I suspect that the discrepancy flows from the definition of welfare used. There is probably also a life cycle effect, with some kinds of benefits used only at the end of life and terminating in death, and others used pretty much only when one has young children.
The public radio claim is as follows:
Researchers found that over a four-year period, 79 percent of people
who received cash General Assistance - known as "welfare" - left the
program within two years. About half left supplemental security
income, medicaid, and food stamps in the same amount of time.
The major outlier was housing assistance - including public housing
and subsidized rental programs. There, only 40 percent dropped out
within two years.
The CNS claim is as follows:
[T]he 109,631,000 living in households taking federal welfare benefits
as of the end of 2012, according to the Census Bureau, equaled 35.4
percent of all 309,467,000 people living in the United States at that
When those receiving benefits from non-means-tested federal programs —
such as Social Security, Medicare, unemployment and veterans benefits
— were added to those taking welfare benefits, it turned out that
153,323,000 people were getting federal benefits of some type at the
end of 2012. . . .
82,679,000 of the welfare-takers lived in households where people were
on Medicaid, said the Census Bureau. 51,471,000 were in households on
food stamps. 22,526,000 were in the Women, Infants and Children
program. 20,355,000 were in household on Supplemental Security Income.
13,267,000 lived in public housing or got housing subsidies. 5,442,000
got Temporary Assistance to Needy Families. 4,517,000 received other
forms of federal cash assistance.
TANF aid, which is the narrowest commonly used definition of welfare, typically is relatively short term and episodic, as is WIC which like TANF has a built in time limit. These programs have the highest turnover in the study cited by the public radio station.
SSI and public housing tend to be much more long term. The public radio story confirms that the housing program is long term, but shows an intermediate amount of turnover in other programs.
Normally, SSI is paid to seniors or disable people who also qualify for Social Security benefits, can't work, and don't have savings, so participation in those programs tends to be long term.
The waiting lists for public housing assistance are typically many years long, so only the long term poor tend to end up getting it.
Eligibility for food stamps (officially known as SNAP) is materially more generous than eligibility for the cash welfare TANF program and so people tend to be recipients of it for a longer period of time.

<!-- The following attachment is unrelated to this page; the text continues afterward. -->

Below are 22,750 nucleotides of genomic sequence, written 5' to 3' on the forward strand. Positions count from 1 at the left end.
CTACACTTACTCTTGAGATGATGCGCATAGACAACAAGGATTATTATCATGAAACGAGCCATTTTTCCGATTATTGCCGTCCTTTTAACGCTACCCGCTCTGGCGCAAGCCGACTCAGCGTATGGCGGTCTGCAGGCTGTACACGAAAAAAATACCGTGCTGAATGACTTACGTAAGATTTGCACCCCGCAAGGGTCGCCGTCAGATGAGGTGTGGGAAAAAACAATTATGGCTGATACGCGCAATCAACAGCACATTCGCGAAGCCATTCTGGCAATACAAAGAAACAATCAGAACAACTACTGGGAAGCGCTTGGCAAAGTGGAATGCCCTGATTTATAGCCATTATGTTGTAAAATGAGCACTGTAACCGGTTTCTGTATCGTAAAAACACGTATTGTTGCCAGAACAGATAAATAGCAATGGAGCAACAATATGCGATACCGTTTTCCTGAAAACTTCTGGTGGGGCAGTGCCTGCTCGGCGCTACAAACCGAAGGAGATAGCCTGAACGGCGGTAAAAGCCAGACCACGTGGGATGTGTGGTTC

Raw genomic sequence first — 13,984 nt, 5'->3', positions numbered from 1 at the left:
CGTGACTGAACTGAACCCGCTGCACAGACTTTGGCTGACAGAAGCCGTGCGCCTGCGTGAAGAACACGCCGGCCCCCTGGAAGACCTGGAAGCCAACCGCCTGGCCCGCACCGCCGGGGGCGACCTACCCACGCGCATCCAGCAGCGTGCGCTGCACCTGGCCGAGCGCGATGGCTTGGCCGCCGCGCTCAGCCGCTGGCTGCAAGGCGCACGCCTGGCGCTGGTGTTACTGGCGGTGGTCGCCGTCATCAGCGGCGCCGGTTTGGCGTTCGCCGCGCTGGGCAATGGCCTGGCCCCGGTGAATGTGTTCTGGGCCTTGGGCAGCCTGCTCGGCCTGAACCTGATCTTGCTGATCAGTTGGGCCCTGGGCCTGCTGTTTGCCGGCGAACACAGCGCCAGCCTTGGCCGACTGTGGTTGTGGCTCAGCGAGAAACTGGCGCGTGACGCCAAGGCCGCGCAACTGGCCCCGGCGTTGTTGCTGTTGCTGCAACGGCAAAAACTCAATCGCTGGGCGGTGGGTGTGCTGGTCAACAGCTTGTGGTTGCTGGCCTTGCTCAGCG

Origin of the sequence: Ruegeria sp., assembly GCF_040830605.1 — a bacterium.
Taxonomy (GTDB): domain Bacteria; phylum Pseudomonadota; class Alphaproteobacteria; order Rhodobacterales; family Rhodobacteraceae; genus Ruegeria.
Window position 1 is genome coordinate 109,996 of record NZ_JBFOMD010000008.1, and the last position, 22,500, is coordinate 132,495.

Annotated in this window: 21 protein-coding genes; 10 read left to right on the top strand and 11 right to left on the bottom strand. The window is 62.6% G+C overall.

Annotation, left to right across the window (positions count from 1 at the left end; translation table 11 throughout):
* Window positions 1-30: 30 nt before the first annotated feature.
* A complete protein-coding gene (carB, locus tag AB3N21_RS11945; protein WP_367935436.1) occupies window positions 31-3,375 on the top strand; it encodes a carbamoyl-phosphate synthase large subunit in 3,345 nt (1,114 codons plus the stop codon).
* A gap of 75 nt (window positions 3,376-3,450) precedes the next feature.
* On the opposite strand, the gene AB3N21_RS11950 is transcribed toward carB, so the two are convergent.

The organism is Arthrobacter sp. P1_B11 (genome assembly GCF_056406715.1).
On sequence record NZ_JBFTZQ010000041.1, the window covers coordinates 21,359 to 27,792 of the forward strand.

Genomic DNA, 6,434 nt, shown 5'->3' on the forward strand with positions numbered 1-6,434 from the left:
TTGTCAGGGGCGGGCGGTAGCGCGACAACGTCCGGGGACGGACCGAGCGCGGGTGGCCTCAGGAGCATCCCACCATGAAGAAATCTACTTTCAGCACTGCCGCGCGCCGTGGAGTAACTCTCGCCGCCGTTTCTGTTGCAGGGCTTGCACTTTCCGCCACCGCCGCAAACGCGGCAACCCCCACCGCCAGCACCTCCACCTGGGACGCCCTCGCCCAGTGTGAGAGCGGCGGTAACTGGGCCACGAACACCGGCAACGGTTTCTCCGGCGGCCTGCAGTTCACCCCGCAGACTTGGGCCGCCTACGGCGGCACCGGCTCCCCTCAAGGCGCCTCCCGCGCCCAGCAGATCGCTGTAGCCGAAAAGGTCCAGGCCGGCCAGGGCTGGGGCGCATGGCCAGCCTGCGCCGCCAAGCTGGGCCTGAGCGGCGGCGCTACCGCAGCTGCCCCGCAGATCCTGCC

Medicaid really consists of multiple programs with different eligibility requirements and different benefits.
For example, one very significant component of the Medicaid program which is rarely characterized as "welfare" is its nursing home assistance program which is utilized mostly by the working and middle classes and provides a majority of the funds for nursing home care in the U.S. This program actually is usually for a short period of time because the average nursing home stay is about one year (predominantly ending in death rather than returning home). Obviously, people who leave the Medicaid program in that manner don't return to the general population afterwards.
Another significant component of the Medicaid program involves people who are permanently disabled and usually receiving some form of disability benefits as well. This is also long term in most cases.
A third component of the Medicaid program involves working age, not disabled people and their children who either receive pre-expansion benefits because they are in or very nearly in poverty, or who receive post-expansion benefits because they are working class. (There are actually some additional subsets of this population, CHIP for children, a pregnant women's program and a program for adults, in addition to expansion and buy-in components). Often people are made eligible for Medicaid on the basis of the same application that qualifies them for food stamps and TANF.
But, lots of people who are formally in the Medicaid program don't actually receive any Medicaid benefits. Some are just healthy people who don't need medical care. Others are people who need medical care but can't find a provider who accepts it (because Medicaid reimburses providers at far below the market rate or the rate paid by Medicare, many providers refuse to accept new Medicaid patients). Definitionally, it isn't obvious that someone eligible for the Medicaid program who uses it when they get step throat or a urinary tract infection once every three years, for example, is a continuous or an episodic beneficiary of this means-tested program.